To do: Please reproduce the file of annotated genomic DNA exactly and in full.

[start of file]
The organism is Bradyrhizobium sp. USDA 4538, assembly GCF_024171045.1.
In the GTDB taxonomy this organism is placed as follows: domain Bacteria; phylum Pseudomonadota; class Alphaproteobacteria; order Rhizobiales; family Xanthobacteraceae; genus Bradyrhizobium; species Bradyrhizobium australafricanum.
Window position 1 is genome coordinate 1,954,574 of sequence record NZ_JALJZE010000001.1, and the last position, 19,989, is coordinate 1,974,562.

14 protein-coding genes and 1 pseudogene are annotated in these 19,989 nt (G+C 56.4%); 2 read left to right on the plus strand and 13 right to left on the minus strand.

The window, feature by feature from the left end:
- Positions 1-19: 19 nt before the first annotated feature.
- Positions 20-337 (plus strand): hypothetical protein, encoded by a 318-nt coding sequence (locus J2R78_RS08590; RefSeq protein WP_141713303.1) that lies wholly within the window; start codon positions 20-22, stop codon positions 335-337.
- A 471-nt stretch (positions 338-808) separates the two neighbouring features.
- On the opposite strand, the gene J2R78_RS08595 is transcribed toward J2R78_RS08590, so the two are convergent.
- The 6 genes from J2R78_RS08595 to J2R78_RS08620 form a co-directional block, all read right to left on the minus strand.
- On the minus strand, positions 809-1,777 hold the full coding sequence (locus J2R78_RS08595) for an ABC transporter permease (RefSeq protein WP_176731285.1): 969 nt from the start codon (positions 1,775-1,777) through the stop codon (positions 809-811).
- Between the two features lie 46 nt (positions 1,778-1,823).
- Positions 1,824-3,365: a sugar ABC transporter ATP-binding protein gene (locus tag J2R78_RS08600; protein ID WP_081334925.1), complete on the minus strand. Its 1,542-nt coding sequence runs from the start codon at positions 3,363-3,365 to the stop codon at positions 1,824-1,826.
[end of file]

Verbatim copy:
The organism is Bradyrhizobium sp. USDA 4538, assembly GCF_024171045.1.
In the GTDB taxonomy this organism is placed as follows: domain Bacteria; phylum Pseudomonadota; class Alphaproteobacteria; order Rhizobiales; family Xanthobacteraceae; genus Bradyrhizobium; species Bradyrhizobium australafricanum.
Window position 1 is genome coordinate 1,954,574 of sequence record NZ_JALJZE010000001.1, and the last position, 19,989, is coordinate 1,974,562.

14 protein-coding genes and 1 pseudogene are annotated in these 19,989 nt (G+C 56.4%); 2 read left to right on the plus strand and 13 right to left on the minus strand.

The window, feature by feature from the left end:
- Positions 1-19: 19 nt before the first annotated feature.
- Positions 20-337 (plus strand): hypothetical protein, encoded by a 318-nt coding sequence (locus J2R78_RS08590; RefSeq protein WP_141713303.1) that lies wholly within the window; start codon positions 20-22, stop codon positions 335-337.
- A 471-nt stretch (positions 338-808) separates the two neighbouring features.
- On the opposite strand, the gene J2R78_RS08595 is transcribed toward J2R78_RS08590, so the two are convergent.
- The 6 genes from J2R78_RS08595 to J2R78_RS08620 form a co-directional block, all read right to left on the minus strand.
- On the minus strand, positions 809-1,777 hold the full coding sequence (locus J2R78_RS08595) for an ABC transporter permease (RefSeq protein WP_176731285.1): 969 nt from the start codon (positions 1,775-1,777) through the stop codon (positions 809-811).
- Between the two features lie 46 nt (positions 1,778-1,823).
- Positions 1,824-3,365: a sugar ABC transporter ATP-binding protein gene (locus tag J2R78_RS08600; protein ID WP_081334925.1), complete on the minus strand. Its 1,542-nt coding sequence runs from the start codon at positions 3,363-3,365 to the stop codon at positions 1,824-1,826.